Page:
The decline of state-owned enterprises in China : causes, issues and challenges
Over the past twenty years China has achieved both an extraordinary decline in poverty and high levels of education and health. In 1978 China was among the world’s poorest countries, with 80 per cent of the population having incomes of less than US$ 1 a day and only a third of all adults able to read or write. By 1998 the proportion of the population with incomes less than US$ 1 a day had declined to about 12 per cent, life expectancy was an enviable 70 years, and illiteracy among 15- to 25-year-olds was down to about 7 per cent. A gradual introduction of economic reforms launched the growth process and rapid structural change that dramatically transformed the face of China and reduced the incidence of poverty. Official figures put the growth of China’s per capita real gross domestic product (GDP) at an annual average of 8 per cent during the 1978-96 period. Over that period per capita income doubled every ten years, faster than almost any country in recent history. Economic performance in the year 2000 as well promised to maintain the rebound, with 8.2 per cent growth in the first half of the year, surging exports and contracted foreign direct investment, and a 20 per cent increase in tax revenues compared to the previous year. Deflation, which has gripped the economy for more than two years, also appears to be ending.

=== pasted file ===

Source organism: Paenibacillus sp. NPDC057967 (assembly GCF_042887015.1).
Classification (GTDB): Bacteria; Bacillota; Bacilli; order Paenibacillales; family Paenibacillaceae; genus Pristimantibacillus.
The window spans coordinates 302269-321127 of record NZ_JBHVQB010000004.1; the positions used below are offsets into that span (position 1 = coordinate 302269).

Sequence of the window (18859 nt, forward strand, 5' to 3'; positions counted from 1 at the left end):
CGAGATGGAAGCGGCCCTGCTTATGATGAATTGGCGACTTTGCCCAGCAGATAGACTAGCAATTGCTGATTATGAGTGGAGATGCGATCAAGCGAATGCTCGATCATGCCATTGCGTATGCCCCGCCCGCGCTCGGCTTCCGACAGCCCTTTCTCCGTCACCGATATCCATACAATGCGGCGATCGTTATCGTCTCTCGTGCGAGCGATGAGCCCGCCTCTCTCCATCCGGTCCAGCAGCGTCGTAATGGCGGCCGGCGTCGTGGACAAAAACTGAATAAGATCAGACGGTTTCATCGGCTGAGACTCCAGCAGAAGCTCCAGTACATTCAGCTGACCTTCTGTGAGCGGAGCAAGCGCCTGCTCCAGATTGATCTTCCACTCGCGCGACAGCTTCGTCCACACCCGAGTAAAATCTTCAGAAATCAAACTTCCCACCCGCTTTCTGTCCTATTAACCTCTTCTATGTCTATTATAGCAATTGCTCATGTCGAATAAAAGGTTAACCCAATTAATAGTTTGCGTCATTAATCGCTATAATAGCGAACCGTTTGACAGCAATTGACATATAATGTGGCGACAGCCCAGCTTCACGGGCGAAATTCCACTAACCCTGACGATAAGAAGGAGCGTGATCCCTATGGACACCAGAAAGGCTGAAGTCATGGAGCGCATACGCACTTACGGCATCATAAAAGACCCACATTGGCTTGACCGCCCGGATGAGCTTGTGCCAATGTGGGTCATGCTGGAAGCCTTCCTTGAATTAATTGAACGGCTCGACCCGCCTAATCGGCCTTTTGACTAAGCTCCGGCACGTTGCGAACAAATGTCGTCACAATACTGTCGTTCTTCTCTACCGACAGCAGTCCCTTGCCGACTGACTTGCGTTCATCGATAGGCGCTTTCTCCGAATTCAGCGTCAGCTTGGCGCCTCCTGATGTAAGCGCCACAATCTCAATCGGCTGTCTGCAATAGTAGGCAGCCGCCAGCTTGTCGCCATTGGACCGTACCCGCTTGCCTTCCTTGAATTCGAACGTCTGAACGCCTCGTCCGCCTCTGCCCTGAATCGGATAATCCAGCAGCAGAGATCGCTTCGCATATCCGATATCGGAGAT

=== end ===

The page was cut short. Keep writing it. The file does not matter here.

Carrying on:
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Lee, G. O. M., Wong, L., & Mok, J. K. H. (2001). The decline of state-owned enterprises in China: Causes, issues and challenges. China Report, 37(2), 165-212. doi: 10.1177/000944550103700203